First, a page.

There is something about food that acts as a social lubricant. Maybe it’s the fact that conversation is more easily started when choruses of “mmmmm’s ”and “This is so good’s” ring from around the table. Maybe it’s because food provides something to do with your hands, something to look at, something to reach for when conversation runs dry.
I don’t know. But, whatever the cause, I was thankful for food today, both for its sustenance and for the conversation started.
When Julianna, Eva, and I finally sat down to lunch after an impromptu excursion across town, most of our colleagues had already finished eating. As they cleaned their plates, we filled ours, perfectly content to eat alone. Lucky for us, however, Hind, another colleague of ours, walked in as the others left, and sat down with us.
“This is so good.”
The conversation began.
I have found, here, that if you talk long enough, the conversation will hit a decision-making point where it will either turn to the Occupation or come to an end, and so it was with our conversation with Hind: clear our plates and go back to work, or get into the sticky reality of life behind the Wall.
I got a second serving.
At the conversation’s start, we spoke of Hind’s children. She told us stories from their childhoods and recounted memorable trips her family had taken across the country. As her children grew older in her stories, however, traveling became less prominent in her memories. “Checkpoints” started entering the conversation along with the words “Wall,” “hard,” and “painful.”
As Hind pointed out, anger breeds under occupation, like mosquitos on a muggy swamp in June. There is little room for positivity in an open-air jail cell.
“I was angry for four years,” Hind said, shuttering as the words hit the air. “It was horrible.”
Never in my life have I been able to say the amount of time, exactly, that I have been angry.Never in my life have I shuddered at the thought of my own anger.The “anger” I have felt is not the same thing Hind felt, and not the same thing many Palestinians still feel everyday.
“I was angry,” she said, “until I finally realized that anger does nothing but destroy you from the inside out. I have figured that out, but I am 63 years old, and it took me a long time. What about the children and the youth?”
Her eyebrows furrowed as she thought about what life would be like now as a twenty year-old, living at an age, in an age, where it is hard to get an education and harder still to find a job, where you are literally stuck in one place, unable to leave. “It’s more than a lack of opportunity here. It’s a suffocation of society.”
How do you live peacefully if you can’t feel hope?
That is the question I have been pondering as I stroll the streets of Bethlehem and wave back at the friendly faces that greet us with smiles. In the midst of the anger, poverty, and despair, there is still peace and, I think, there is still hope.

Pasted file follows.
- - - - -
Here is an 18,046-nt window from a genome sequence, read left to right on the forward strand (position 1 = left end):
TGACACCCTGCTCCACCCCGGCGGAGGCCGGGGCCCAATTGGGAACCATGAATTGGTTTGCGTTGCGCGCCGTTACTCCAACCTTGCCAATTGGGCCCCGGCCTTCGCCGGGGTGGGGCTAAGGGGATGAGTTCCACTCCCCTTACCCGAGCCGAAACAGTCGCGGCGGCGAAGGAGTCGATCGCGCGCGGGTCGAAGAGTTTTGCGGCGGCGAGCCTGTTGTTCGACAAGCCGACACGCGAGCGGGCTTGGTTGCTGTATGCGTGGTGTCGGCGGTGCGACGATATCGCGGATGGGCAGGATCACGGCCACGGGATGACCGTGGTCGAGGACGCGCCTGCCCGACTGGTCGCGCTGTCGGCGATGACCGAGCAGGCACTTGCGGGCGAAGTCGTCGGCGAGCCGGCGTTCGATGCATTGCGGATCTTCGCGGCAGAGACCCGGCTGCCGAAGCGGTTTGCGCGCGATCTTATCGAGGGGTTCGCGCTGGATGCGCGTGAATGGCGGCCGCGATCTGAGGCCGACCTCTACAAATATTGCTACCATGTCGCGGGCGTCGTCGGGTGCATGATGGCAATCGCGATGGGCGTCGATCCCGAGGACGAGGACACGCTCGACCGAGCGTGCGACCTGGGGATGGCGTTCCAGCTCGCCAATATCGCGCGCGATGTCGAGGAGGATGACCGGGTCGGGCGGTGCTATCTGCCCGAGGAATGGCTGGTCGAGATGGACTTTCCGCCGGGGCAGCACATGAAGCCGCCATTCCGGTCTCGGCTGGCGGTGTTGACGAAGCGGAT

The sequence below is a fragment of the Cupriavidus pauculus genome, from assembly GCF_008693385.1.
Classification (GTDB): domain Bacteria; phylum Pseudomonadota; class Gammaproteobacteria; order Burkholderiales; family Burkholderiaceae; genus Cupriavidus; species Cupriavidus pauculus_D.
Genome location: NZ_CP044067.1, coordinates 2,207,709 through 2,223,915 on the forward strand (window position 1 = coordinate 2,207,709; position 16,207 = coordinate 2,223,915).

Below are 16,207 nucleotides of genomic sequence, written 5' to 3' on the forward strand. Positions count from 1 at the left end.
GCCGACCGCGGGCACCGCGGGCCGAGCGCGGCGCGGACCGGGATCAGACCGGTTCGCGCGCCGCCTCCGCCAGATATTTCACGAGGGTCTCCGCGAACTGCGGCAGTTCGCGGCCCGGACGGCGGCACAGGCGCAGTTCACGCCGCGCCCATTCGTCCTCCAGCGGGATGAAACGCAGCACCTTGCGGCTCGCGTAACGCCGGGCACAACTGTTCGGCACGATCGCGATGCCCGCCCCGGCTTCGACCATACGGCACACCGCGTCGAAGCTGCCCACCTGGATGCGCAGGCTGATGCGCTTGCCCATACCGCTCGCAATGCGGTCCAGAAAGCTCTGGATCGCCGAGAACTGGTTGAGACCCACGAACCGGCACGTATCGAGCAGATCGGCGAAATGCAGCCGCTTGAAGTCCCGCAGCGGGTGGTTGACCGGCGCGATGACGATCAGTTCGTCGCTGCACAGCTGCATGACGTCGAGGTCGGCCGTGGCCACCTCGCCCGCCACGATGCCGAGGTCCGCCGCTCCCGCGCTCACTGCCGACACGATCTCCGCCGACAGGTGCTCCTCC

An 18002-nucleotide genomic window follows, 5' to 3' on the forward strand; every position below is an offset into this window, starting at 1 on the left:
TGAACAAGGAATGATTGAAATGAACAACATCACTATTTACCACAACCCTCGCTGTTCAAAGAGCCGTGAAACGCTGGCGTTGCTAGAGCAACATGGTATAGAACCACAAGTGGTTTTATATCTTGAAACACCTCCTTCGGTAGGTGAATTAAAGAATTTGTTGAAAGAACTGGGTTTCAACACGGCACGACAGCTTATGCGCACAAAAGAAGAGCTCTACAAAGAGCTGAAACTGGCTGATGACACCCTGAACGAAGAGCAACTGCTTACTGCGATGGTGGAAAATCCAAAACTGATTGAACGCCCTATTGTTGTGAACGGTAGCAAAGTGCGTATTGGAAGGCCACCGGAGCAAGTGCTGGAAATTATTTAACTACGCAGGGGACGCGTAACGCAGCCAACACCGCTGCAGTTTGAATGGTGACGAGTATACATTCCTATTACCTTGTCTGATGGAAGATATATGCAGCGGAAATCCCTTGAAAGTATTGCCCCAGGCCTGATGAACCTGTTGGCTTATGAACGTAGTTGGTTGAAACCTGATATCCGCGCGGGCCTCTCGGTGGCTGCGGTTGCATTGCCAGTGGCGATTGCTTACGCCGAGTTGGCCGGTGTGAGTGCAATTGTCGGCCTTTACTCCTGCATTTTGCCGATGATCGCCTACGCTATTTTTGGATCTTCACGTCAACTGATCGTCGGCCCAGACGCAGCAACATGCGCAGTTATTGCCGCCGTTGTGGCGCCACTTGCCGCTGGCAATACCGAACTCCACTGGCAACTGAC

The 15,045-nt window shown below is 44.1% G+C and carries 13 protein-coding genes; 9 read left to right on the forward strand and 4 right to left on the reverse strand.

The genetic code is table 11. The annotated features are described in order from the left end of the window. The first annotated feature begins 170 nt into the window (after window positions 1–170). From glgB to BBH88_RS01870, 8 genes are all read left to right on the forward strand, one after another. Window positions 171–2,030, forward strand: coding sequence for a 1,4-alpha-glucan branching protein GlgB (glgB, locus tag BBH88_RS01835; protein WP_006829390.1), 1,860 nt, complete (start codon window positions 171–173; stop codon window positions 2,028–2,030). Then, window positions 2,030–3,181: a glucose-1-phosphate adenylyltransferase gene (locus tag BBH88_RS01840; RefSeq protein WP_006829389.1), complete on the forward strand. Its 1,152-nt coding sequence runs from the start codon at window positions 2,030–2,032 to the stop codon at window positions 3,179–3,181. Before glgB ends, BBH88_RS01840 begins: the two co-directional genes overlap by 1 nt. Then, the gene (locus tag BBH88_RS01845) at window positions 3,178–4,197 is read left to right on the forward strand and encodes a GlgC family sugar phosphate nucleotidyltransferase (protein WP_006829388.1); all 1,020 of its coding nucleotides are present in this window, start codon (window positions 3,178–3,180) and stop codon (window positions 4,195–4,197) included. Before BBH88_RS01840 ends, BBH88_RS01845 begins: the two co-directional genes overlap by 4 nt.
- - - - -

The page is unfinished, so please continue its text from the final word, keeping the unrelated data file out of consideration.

I witnessed this, especially, this evening, which began with a loud knock on the door that jolted us awake from our after-work nap. We opened it to see Abu Afif, a receptionist at the Center, standing there panting.
“Taxi! Taxi!” he shouted, speaking very little English.
We had not ordered a taxi?
“Did George send it,” I asked?
“Ahhhh yes, yes! George! George, taxi! Downstairs.”
So we got in the taxi that George had apparently sent us, and the driver took us to Beit Jala where George lives with his family. Immediately upon arrival, we were welcomed with insurmountable hospitality. His parents wrapped us in warm hugs. His nieces and nephews, shy at first, were soon passing soccer balls to us and asking us questions and telling us stories. His sister took us into the garden and insisted that we take “some” of their fruit (“some” in Palestine means “all,” we’ve learned.)
After an hour or so of visiting on their quiet porch and cherishing the feeling of family, I turned to George and said, “George, your family feels like family.”
“That’s why I brought you here,” he said, “so you would know you have a family in Palestine.”
As our time with George’s family came to a close, George’s friend Hassam, another colleague at the Center, showed up with his car, and he and George took us to dinner.
Again, food was a social lubricant, but instead of opening a heavy conversation, this time it brought laughter. So we laughed. And laughed. And laughed. We drank. We ate, and they wouldn’t let us stop, so we ate more.
After six Arab salads, chicken, potatoes, a plate of watermelon, and a few rounds of drinks, Hassam asked for the bill. As we reached for our purses to contribute to the cost, Hassam said, “No, not tonight. Someday you will pay, but not tonight. Welcome.”
Food here is not cheap.
Between our conversation with Hind and our emotional release with George, his family, and Hassam, today has been a good day filled with inquiry, challenge, love, and laughter. And, already, I have seen how it is possible to live in peace and find hope, all while enduring the unending hell of occupation.
In this Holy Land, I have found something that feels like home, and for the first time of what I’m sure will be followed by many more, I got a lump in my throat at the thought of leaving four weeks from now.
Blest be the food that binds.